The ratio of alternative oxidase (AOX) and cytochrome c oxidase (COX) protein abundances in the seasonal study plotted against the respiration rate at a reference temperature (T0) of 10°C (R10) in Chionochloa rubra and Chionochloa pallens (c, d), and against growth temperature (field temperature averaged over 120 d before measurement) (a, b). (b, d) Grey-coloured symbols show outliers that were not included in the regression analysis. Values shown are mean ± SEM. An AOX : COX ratio of 1 represents the mean AOX : COX ratio of each data set.

Discrimination (D), as measured by oxygen isotope fractionation, did not correlate with ambient temperature, R10, E0, the AOX : COX protein ratio, or the contents of soluble sugars or starch. D correlated positively with the previous day’s integrated PAR in both species (Fig. 5; C. rubra: R2 = 0.322, = 0.034; C. pallens: R2 = 0.525, = 0.008). Owing to the difficulty in obtaining end points of discrimination for AOX and COX, we cannot estimate absolute values of electron partitioning through the AP, but interpret our raw discrimination numbers as a measure of relative changes in the electron partitioning between the two oxidases. A higher D indicates increased electron partitioning through AOX, which discriminates more heavily against 18O than does COX. Thus, we infer greater AP relative to CP engagement with high ambient light in these species.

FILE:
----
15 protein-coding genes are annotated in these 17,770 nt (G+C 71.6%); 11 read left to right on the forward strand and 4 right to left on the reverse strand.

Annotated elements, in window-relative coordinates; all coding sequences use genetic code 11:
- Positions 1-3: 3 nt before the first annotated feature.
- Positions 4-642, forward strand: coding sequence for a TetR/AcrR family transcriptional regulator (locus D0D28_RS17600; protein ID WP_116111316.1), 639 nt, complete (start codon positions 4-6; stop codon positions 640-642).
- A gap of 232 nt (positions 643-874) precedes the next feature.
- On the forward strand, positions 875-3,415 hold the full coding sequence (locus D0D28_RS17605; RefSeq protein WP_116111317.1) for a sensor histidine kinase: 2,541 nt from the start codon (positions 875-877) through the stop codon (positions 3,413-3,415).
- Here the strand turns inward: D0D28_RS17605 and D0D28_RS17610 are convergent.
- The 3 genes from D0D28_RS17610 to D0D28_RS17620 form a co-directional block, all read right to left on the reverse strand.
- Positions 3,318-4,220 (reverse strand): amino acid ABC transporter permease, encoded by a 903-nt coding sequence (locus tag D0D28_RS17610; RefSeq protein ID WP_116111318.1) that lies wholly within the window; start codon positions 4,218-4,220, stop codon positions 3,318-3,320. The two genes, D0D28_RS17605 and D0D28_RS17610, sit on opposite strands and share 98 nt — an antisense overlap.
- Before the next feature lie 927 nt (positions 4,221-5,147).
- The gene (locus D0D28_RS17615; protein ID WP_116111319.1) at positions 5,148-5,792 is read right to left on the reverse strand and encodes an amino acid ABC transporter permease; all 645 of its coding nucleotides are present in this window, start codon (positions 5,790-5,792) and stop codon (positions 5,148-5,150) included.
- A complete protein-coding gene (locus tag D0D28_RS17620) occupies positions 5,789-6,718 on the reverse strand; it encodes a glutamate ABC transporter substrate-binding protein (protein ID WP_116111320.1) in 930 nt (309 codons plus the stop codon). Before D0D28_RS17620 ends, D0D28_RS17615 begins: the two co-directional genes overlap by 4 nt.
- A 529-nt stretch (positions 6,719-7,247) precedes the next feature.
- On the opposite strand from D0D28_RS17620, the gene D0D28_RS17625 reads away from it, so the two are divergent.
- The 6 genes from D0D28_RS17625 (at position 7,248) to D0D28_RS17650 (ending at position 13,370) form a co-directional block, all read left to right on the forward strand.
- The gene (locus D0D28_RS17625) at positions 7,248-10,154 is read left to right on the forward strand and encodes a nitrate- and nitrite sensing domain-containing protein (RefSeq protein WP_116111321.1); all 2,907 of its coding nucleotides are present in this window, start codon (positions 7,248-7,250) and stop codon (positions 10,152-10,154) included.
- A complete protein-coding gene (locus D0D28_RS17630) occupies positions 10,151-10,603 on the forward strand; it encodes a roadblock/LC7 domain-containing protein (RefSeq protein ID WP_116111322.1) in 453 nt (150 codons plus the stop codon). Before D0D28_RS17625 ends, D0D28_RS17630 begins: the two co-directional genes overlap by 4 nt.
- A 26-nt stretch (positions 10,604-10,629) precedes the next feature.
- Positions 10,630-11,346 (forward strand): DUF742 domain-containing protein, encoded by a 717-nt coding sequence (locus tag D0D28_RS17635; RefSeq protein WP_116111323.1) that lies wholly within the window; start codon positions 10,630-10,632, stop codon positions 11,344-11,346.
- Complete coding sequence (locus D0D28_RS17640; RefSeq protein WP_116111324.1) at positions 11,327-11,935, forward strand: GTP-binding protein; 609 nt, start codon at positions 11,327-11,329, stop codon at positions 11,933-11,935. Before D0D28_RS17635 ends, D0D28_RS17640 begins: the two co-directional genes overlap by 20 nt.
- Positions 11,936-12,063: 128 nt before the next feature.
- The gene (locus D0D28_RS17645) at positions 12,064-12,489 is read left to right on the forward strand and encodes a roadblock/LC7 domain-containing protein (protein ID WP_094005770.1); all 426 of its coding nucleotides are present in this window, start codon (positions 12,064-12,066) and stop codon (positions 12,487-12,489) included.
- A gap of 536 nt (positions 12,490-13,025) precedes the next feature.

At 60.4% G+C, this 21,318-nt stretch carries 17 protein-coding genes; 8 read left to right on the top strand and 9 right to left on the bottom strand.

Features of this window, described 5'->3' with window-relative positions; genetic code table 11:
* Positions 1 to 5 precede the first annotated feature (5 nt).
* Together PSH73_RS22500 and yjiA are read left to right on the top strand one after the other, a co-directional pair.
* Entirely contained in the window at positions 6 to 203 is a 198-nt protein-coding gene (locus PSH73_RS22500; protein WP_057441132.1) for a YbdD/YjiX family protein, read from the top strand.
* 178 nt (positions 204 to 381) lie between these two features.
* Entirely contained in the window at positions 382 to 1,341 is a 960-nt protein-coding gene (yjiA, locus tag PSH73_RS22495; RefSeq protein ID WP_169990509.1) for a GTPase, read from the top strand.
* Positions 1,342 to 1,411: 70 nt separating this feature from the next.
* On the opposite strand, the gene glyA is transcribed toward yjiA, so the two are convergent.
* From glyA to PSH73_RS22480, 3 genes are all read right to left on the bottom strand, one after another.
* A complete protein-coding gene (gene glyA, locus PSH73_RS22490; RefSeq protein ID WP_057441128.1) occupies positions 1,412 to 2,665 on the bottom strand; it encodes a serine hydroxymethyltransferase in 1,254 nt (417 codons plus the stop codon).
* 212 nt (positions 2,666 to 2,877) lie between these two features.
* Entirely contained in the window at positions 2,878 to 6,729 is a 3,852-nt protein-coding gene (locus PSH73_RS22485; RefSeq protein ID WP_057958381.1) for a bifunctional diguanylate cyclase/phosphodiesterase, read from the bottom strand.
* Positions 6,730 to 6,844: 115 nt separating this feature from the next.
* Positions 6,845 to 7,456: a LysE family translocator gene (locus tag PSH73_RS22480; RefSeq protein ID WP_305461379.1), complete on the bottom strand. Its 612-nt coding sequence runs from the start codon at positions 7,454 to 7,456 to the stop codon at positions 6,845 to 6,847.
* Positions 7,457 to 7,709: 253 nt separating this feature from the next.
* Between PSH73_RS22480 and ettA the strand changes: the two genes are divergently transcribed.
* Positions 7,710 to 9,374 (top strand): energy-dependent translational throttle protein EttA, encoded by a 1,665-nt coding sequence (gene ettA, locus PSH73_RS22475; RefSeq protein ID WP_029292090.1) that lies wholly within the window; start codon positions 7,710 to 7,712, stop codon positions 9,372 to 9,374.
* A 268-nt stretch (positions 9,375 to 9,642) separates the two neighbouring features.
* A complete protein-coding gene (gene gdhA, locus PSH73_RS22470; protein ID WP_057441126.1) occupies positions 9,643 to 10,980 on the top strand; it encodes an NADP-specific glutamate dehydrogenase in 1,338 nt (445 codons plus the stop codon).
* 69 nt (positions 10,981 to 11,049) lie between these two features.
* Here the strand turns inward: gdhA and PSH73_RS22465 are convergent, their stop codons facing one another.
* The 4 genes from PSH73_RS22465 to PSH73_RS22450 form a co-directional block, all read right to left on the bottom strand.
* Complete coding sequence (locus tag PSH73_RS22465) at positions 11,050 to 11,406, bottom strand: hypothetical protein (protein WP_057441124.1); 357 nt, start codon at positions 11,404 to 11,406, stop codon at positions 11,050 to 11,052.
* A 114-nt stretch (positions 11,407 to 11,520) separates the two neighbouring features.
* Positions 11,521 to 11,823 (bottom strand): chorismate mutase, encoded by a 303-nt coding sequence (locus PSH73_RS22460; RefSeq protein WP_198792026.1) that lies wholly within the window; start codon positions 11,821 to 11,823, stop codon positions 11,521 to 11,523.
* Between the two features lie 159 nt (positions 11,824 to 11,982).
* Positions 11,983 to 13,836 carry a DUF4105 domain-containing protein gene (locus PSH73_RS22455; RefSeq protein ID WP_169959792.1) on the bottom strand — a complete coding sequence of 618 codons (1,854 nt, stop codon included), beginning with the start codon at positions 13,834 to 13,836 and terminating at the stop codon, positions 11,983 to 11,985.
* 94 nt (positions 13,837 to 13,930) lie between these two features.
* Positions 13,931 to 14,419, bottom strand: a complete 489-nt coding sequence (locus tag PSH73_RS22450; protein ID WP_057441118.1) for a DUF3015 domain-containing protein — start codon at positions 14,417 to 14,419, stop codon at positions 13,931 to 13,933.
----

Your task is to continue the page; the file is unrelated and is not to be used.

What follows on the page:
Figure 5.

 Oxygen isotope discrimination of respiration (D) of Chionochloa rubra (a) and Chionochloa pallens (b) in the seasonal study plotted against the previous day’s integrated photosynthetically active radiation (PAR). Values shown are mean ± SEM.

Chlorophyll fluorescence yield (FV/FM) ranged from 0.803 to 0.863 (Table 1) and did not correlate with any measured parameters or environmental variables.

Short-term study